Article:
Wake up, Britain! A second Trump presidency is now a very real possibility – and it could ruin us

Donald Trump’s historic wins on ‘Super Tuesday’ have moved the former president a step closer to a vengeful second term of office, one in which he could pull out of Nato and destroy international trade with protectionist tariffs. How should the UK brace itself, asks Sean O’Grady

Wednesday 06 March 2024 12:31 GMT
‘Superfluous Tuesday’: An elated Donald Trump on Super Tuesday
‘Superfluous Tuesday’: An elated Donald Trump on Super Tuesday (EPA)

It was like watching a horse race between two old nags that ought to have been dispatched to the knacker’s yard – and one where the only hope for excitement was waiting for one of them to collapse, to be replaced by some younger, more vigorous steed.

Yielding no surprises about who will be picked for the race to the White House, the bumper “Super Tuesday” primary results might have been better termed “superfluous Tuesday”. Bar a retirement through ill-health (not impossible, but unlikely), Joe Biden and Donald Trump will be the runners in November.

On this side of the Atlantic, we should pay less attention to such political horseplay, and rather more to what happens if Trump gets elected. He seems to have the more momentum, having improbably jumped some formidable legal fences. It is time, in other words, to start making contingency plans.

There is good reason to believe that Trump 47 will be “the same but worse” than Trump 45. As he himself declares, he has dictatorial tendencies, and intends to be even more vengeful. His policy of putting America first will be just as vigorously pursued, counterproductive as it so often proved to be. He will also have learned some lessons from his previous term of office and, if only because he never expected to win in 2016, will have some ideas of who to appoint to carry out his populist-national programme.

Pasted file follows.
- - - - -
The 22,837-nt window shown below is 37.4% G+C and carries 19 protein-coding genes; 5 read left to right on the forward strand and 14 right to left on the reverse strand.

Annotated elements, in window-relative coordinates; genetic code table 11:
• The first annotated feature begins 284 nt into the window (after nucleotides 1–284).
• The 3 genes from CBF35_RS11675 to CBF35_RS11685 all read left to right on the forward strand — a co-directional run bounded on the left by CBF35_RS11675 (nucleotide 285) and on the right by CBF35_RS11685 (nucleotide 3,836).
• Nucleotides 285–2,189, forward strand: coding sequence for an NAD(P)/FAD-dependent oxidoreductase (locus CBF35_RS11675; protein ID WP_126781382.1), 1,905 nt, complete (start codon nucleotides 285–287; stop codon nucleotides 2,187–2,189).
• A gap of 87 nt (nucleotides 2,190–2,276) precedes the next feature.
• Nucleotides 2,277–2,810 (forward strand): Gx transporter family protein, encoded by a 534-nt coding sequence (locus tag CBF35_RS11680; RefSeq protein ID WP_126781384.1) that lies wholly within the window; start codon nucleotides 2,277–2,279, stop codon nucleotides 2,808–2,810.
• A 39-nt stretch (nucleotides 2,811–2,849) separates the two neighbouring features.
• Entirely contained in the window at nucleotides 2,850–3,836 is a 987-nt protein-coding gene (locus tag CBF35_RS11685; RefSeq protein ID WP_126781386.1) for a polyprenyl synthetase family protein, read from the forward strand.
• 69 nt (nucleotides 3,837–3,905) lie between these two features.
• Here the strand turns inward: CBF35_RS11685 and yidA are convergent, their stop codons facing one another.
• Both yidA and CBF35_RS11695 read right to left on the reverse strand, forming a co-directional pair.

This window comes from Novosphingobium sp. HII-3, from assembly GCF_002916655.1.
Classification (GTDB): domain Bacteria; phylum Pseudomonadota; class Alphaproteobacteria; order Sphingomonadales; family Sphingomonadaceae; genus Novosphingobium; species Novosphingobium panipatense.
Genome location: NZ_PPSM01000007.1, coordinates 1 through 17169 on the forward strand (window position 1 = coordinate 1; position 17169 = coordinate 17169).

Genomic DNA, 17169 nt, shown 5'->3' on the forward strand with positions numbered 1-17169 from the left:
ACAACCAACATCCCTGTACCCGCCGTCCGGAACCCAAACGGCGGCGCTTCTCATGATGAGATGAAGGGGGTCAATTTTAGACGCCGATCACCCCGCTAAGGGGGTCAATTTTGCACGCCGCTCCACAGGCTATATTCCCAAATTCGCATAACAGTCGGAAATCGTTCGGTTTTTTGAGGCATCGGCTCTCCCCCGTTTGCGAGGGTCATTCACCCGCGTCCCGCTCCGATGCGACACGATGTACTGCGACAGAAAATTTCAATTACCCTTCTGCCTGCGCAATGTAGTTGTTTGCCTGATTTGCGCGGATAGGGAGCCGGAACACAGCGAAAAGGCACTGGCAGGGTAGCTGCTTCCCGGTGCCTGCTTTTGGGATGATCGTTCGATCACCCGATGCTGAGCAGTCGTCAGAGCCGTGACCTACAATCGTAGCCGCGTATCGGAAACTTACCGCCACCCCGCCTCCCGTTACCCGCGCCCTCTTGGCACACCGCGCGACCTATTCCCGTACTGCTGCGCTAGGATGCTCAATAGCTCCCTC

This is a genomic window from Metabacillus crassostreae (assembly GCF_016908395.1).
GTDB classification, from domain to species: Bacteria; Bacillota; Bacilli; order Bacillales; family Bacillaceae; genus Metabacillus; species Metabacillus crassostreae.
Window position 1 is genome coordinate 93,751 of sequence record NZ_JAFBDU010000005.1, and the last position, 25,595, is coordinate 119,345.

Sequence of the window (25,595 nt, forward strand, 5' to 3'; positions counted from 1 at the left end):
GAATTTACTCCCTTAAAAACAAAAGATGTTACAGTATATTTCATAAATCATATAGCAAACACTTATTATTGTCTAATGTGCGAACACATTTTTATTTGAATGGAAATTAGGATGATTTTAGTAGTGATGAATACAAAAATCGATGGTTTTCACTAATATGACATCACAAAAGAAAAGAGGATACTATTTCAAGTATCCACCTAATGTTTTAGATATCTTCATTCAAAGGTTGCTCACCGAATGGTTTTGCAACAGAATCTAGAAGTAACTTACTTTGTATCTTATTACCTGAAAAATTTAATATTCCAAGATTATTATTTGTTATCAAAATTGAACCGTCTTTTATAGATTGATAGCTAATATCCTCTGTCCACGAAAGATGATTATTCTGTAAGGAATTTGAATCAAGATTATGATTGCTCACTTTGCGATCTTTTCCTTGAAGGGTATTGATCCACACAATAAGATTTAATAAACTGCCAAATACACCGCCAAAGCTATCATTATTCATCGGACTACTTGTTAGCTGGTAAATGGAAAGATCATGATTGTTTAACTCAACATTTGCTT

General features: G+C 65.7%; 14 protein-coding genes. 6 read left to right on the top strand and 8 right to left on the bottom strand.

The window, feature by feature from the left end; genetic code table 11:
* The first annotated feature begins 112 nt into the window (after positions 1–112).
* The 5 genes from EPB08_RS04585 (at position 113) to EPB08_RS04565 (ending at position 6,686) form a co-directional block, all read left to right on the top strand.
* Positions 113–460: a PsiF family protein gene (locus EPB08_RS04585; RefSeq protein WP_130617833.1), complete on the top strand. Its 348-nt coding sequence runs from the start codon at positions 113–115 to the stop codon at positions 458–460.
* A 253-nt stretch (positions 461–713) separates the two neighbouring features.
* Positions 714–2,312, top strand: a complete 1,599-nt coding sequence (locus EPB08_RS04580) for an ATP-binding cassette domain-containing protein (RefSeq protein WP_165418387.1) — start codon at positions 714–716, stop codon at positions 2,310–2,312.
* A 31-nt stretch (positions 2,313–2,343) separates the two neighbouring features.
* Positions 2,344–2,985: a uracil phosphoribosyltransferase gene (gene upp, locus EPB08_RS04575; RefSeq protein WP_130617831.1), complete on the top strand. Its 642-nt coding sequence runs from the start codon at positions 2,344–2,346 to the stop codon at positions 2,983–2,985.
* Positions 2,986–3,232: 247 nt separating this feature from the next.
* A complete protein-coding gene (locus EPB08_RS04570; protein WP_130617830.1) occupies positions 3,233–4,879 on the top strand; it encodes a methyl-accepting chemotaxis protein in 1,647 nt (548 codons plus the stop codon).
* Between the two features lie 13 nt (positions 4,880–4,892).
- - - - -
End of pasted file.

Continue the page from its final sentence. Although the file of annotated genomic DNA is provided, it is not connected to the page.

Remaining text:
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The extent to which a future president Trump will control the Congress isn’t clear, but he will still be a dominant force if he wins – and, as we know from experience, prepared to bypass the rules as it suits him, protected by the indulgent Supreme Court judges he appointed. America and its constitution will be lucky to survive it, but it will be no less damaging to we Europeans.

It will not, for a start, be good news for UK exporters. What passes for a Trump economic policy is to slap a blanket 10 per cent tariff on UK exports. As the US is the UK’s single biggest foreign national market, and second biggest even if you include the EU as a bloc, this is bad news indeed. All those lovely Range Rovers, all that delicious scotch and all the Rolls-Royce aero engines we sell over there will have to bear a heavy surcharge, damaging sales, jobs and profits in the UK.

And as for the transatlantic UK-US free trade deal we thought we’d get after leaving the EU? Well, there is no reason why Trump 47 will be any more interested in getting it done than Trump 45. Even if he was, it would be a deal where the UK would be required to accept chlorinated chicken, genetically modified grain and hormone-injected meat. Even if the British swallowed all of that, the Senate, which is actually in charge of such matters, might veto it, for all the usual protectionist reasons.

Indeed, protectionism for US businesses is one of the few things that Democrats and Republicans enthusiastically agree on. Neither Biden, Trump nor anyone in Congress is going to try and deliver a US-UK trade deal and, in Trump’s case, it will be quite the opposite – more barriers to vital UK exports. Trump may be sentimental about the bust of Winston Churchill in the Oval Office, but the author of The Art of the Deal isn’t going to do the British any favours.